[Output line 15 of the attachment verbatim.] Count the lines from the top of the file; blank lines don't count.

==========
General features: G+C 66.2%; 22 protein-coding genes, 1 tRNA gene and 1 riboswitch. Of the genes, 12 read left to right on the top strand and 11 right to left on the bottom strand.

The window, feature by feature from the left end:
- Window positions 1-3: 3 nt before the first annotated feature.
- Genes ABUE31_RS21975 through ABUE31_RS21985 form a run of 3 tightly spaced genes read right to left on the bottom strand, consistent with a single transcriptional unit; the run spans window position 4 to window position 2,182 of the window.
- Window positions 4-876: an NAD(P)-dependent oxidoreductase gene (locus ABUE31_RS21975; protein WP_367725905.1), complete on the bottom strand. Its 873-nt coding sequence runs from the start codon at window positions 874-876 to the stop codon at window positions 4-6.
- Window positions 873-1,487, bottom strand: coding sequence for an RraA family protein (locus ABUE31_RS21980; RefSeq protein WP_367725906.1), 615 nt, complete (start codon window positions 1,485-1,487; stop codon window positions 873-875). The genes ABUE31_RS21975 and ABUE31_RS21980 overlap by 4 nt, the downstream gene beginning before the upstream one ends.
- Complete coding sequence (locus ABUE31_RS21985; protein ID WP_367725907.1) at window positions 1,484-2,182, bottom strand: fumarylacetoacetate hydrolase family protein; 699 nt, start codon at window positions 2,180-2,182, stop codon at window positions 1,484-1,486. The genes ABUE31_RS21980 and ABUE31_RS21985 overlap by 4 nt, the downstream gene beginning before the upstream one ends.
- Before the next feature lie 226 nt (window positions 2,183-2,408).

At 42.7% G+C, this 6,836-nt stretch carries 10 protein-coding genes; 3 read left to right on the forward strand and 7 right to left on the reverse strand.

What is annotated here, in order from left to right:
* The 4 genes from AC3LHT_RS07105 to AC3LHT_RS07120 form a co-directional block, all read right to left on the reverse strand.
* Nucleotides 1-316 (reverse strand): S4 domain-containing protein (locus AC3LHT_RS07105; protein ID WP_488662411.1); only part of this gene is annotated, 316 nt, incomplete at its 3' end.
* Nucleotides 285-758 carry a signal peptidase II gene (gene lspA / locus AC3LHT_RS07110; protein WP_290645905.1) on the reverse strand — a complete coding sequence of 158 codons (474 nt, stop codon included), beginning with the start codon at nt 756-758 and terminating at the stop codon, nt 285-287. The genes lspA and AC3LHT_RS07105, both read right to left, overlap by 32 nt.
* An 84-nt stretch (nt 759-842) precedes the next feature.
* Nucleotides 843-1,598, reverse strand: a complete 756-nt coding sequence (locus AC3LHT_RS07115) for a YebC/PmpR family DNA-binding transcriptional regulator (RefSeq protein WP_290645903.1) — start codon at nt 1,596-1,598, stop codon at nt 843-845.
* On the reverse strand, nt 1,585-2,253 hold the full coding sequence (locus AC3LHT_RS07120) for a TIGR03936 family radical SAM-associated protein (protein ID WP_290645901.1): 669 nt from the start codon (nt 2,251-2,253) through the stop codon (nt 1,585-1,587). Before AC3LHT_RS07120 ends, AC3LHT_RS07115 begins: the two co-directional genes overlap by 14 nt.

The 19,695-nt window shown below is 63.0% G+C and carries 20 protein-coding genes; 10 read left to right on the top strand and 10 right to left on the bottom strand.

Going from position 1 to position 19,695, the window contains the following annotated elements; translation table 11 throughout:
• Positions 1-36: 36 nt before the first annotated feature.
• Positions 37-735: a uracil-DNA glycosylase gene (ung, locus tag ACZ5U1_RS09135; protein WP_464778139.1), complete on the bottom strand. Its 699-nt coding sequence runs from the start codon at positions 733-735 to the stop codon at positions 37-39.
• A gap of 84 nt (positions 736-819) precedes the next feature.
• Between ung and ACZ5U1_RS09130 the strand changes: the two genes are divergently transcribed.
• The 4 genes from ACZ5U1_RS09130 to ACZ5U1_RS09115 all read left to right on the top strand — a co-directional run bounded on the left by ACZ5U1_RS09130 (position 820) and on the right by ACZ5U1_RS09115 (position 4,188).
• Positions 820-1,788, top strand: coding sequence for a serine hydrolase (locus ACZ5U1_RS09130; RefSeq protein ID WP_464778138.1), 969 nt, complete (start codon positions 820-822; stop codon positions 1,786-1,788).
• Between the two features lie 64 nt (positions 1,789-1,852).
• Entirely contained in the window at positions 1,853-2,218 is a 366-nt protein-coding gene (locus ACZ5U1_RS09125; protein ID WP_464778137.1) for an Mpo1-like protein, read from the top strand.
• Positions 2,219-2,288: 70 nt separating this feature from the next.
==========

* Nucleotides 843-1,598, reverse strand: a complete 756-nt coding sequence (locus AC3LHT_RS07115) for a YebC/PmpR family DNA-binding transcriptional regulator (RefSeq protein WP_290645903.1) — start codon at nt 1,596-1,598, stop codon at nt 843-845.